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"Keep breathing, Crewser, c'mon, keep breathing!"
March 4, 2009 1:01 PM   Subscribe

The Ripples From Little Lake Nellie — "Four months after Cleveland Indian pitchers Tim Crews and Steve Olin died in a boating accident, their families and friends are coming to grips with the grief that still washes over them"

Gary Smith's moving July 1993 piece is all the more poignant after what happened to Marquis Cooper, Corey Smith, and their friends near Tampa, Florida. A boating accident killed Olin and Crews during baseball's 1993 Spring Training. For Smith and Cooper, Some are still holding out hope for their safe recovery, but the U.S. Coast Guard has called off the search for the professional (American) football players. (Stats: Crews, Olin)
posted by IvoShandor (24 comments total) 1 user marked this as a favorite

 
this is such a sad story and my heart goes out to the families of the people lost at sea.
posted by macadangdigety at 1:15 PM on March 4, 2009


the grief that still washes over them

Anyone else find this metaphor a little tasteless?
posted by crayz at 1:30 PM on March 4, 2009


My god, sportswriters sure do like to use a lot of words.
posted by mudpuppie at 1:36 PM on March 4, 2009


My god, sportswriters sure do like to use a lot of words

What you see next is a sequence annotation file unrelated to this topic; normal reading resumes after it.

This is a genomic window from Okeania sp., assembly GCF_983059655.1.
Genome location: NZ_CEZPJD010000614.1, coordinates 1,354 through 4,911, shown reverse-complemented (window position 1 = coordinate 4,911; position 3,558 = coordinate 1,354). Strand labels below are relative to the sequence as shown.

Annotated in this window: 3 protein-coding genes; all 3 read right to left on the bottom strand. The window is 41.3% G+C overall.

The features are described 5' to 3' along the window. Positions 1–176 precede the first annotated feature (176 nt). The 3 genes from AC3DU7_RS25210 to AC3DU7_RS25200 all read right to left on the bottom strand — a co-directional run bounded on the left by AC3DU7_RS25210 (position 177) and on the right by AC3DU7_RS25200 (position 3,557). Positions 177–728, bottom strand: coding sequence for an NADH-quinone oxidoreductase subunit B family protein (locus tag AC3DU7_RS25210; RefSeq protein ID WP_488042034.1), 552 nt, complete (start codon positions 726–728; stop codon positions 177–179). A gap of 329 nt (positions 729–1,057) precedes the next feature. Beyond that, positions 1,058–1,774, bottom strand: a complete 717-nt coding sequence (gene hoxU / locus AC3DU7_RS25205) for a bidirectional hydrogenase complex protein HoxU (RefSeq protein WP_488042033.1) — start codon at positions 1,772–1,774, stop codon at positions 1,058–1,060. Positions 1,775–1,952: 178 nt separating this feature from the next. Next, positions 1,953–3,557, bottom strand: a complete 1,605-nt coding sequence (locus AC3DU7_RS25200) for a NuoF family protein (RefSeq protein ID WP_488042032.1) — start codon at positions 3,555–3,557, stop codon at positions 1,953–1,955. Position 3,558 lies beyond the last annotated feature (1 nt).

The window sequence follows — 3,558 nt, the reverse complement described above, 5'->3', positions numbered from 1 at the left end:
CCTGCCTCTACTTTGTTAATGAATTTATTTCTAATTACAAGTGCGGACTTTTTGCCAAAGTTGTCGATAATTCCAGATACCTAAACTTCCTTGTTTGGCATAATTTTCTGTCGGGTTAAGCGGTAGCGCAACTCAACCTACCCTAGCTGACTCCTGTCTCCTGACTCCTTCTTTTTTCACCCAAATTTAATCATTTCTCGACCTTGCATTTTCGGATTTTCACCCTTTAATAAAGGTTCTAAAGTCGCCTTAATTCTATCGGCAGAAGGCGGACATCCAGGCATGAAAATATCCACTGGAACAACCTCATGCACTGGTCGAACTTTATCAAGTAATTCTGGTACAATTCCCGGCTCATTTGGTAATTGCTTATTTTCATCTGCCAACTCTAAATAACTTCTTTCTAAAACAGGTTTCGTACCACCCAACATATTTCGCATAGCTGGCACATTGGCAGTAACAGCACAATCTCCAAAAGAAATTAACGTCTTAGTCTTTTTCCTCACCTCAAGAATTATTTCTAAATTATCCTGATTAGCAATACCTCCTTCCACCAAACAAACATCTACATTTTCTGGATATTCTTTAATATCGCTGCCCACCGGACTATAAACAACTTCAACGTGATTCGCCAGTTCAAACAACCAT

Games are essentially non-events. People run back and forth doing the same things they've done thousands and thousands of times before. If you're going to write about sports, you have to be the emperor of embellishment.

As for that lake accident: zipping along in the dark in an 18-foot fishing boat with a 150-hp outboard at near full throttle, Crews (driving drunk), Olin, and Ojeda went under a pier they never saw. Ojeda, who was a sloucher, got away with severe scalp wounds. Also sheared off: three four-by-four pilings from the pier.
posted by pracowity at 1:56 PM on March 4, 2009


A death is always tragic, always wrenching for those who knew and loved someone who has now been taken from them in tragic circumstances. Truly.

But that story... blarggh. I don't know if the story of how an intoxicated rich guy drove a boat wide open into a dock at night and killed hisself and a friend, and severely injured another, is worth that much perfumed ink. Nicely written as it was.